A solid offseason list and good fodder for discussion, but Miles at No. 4?  C’mon now Mr. Moon.

(Writer’s note: excellent work, good stuff.  Just having a little weekend fun.)

Georgia loses second player to transfer in as many days

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On the same day they picked up a significant graduate transfer, Georgia has seen another player leave Kirby Smart‘s football program.

As all of the cool transfers are doing these days, Jaleel Laguins took to his personal Twitter account to confirm that, “[a]fter careful consideration with coaches and family, I’d like to announce that I will be transferring from The University of Georgia.” “Athens will always be a special place for me, but now it’s time to start a new journey,” the linebacker added.

A four-star member of the Bulldogs’ 2016 recruiting class, Laguins was rated as the No. 10 inside linebacker in the country and the No. 21 player at any position in the state of Georgia. He was the top-rated linebacker in UGA’s class that year, and only three signees on the defensive side of the ball — defensive tackles Julian Rochester and Michail Carter, and defensive end Chauncey Manac — were rated higher.

As a true freshman, Laguins played in six games. He took a redshirt for this past season, and would have to sit out the 2018 season if he moved on to another FBS program.

Laguins was the second Georgia player to transfer this week. Tuesday, Pat Allen, a four-star 2015 offensive lineman, announced on his private Twitter account that he too was moving on from the Bulldogs. Allen began the 2017 season as UGA’s starting left guard but lost it heading into Week 2 and never regained it.

UNC and Minnesota line up future home-and-home deal

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While one football series between an ACC and Big Ten team may be hard to come by, North Carolina and Minnesota have put together a future home-and-home scheduling agreement to look forward to. The Tar Heels and Gophers will meet for the first time on the football field in 2023 and follow up with a second game in 2024, the schools announced on Wednesday.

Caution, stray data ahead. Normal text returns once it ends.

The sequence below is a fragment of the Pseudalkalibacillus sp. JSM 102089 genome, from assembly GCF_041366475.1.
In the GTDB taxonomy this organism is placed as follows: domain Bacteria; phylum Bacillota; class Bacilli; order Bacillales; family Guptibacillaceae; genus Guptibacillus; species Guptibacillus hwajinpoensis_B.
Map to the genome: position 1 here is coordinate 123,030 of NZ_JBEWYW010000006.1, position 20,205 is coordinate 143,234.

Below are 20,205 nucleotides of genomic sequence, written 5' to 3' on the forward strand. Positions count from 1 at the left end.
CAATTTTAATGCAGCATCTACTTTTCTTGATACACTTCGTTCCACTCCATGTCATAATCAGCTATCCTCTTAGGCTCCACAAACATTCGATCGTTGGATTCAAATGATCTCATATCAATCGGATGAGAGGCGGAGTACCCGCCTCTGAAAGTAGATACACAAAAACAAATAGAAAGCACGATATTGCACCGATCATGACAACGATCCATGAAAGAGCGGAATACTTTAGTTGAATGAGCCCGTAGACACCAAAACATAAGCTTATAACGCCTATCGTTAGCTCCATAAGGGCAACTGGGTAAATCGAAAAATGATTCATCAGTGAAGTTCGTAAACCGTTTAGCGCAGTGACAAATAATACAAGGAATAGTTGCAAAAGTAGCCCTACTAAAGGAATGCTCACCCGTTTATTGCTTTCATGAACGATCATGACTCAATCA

North Carolina will host Minnesota on Sept. 16, 2023. The two schools will then open the 2024 season at Minnesota, either on August 31, 2024 or for a Thursday opener on August 29, 2024.

The ACC and Big Ten each require their members to play one game against another power conference opponent each season. North Carolina already satisfied that requirement in 2024 with a season-opener against South Carolina scheduled to be played in Charlotte, NC, but the 2024 game fulfills the power conference scheduling requirement for the Tar Heels. The home-and-home series will also satisfy Minnesota’s obligation to the Big Ten scheduling policy for both seasons (Minnesota is getting an exemption for 2018 and 2019 due to previous scheduling arrangements being in place prior to the Big Ten’s stance on strength of schedule in non-conference play.

Pitt leaves renewal of football series in Penn State’s hands

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Ever since the in-state rivalry between Penn State and Pitt came to a temporary end in 2001, it has been a struggle to get the two schools back on the field for any stretch of time. With the third in a four-game series upcoming this fall, Pitt is hoping to find a way to continue playing the Nittany Lions on future schedules, but the offer is now apparently in Penn State’s hands awaiting a response.

Pitt athletic director Heather Lyke told reporters Wednesday she has proposed a four-year series beginning in 2026 to her Penn State counterpart, Sandy Barbour, but Penn State has not responded to the offer.